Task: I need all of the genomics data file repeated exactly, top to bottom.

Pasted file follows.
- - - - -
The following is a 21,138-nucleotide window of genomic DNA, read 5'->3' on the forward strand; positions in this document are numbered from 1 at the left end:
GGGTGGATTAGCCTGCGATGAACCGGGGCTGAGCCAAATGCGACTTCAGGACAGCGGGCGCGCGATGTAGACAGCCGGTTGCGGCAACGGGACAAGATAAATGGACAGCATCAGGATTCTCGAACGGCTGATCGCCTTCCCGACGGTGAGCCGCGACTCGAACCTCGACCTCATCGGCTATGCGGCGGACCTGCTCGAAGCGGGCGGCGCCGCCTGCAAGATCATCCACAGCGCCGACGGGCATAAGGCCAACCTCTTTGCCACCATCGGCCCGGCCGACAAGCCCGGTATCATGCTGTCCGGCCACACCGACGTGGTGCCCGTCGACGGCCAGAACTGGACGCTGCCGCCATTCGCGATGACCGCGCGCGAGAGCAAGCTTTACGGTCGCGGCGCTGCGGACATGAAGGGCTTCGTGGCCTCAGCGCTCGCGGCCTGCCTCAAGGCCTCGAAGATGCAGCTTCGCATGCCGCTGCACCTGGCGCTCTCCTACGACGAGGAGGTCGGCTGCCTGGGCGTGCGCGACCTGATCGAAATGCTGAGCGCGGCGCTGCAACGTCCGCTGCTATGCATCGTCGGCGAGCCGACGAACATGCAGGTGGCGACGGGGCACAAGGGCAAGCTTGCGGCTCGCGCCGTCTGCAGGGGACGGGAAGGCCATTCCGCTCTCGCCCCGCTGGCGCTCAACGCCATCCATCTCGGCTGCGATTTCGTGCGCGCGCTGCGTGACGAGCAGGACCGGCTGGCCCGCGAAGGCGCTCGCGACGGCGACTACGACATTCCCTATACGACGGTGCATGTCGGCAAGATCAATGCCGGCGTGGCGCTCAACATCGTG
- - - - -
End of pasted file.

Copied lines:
The following is a 21,138-nucleotide window of genomic DNA, read 5'->3' on the forward strand; positions in this document are numbered from 1 at the left end:
GGGTGGATTAGCCTGCGATGAACCGGGGCTGAGCCAAATGCGACTTCAGGACAGCGGGCGCGCGATGTAGACAGCCGGTTGCGGCAACGGGACAAGATAAATGGACAGCATCAGGATTCTCGAACGGCTGATCGCCTTCCCGACGGTGAGCCGCGACTCGAACCTCGACCTCATCGGCTATGCGGCGGACCTGCTCGAAGCGGGCGGCGCCGCCTGCAAGATCATCCACAGCGCCGACGGGCATAAGGCCAACCTCTTTGCCACCATCGGCCCGGCCGACAAGCCCGGTATCATGCTGTCCGGCCACACCGACGTGGTGCCCGTCGACGGCCAGAACTGGACGCTGCCGCCATTCGCGATGACCGCGCGCGAGAGCAAGCTTTACGGTCGCGGCGCTGCGGACATGAAGGGCTTCGTGGCCTCAGCGCTCGCGGCCTGCCTCAAGGCCTCGAAGATGCAGCTTCGCATGCCGCTGCACCTGGCGCTCTCCTACGACGAGGAGGTCGGCTGCCTGGGCGTGCGCGACCTGATCGAAATGCTGAGCGCGGCGCTGCAACGTCCGCTGCTATGCATCGTCGGCGAGCCGACGAACATGCAGGTGGCGACGGGGCACAAGGGCAAGCTTGCGGCTCGCGCCGTCTGCAGGGGACGGGAAGGCCATTCCGCTCTCGCCCCGCTGGCGCTCAACGCCATCCATCTCGGCTGCGATTTCGTGCGCGCGCTGCGTGACGAGCAGGACCGGCTGGCCCGCGAAGGCGCTCGCGACGGCGACTACGACATTCCCTATACGACGGTGCATGTCGGCAAGATCAATGCCGGCGTGGCGCTCAACATCGTG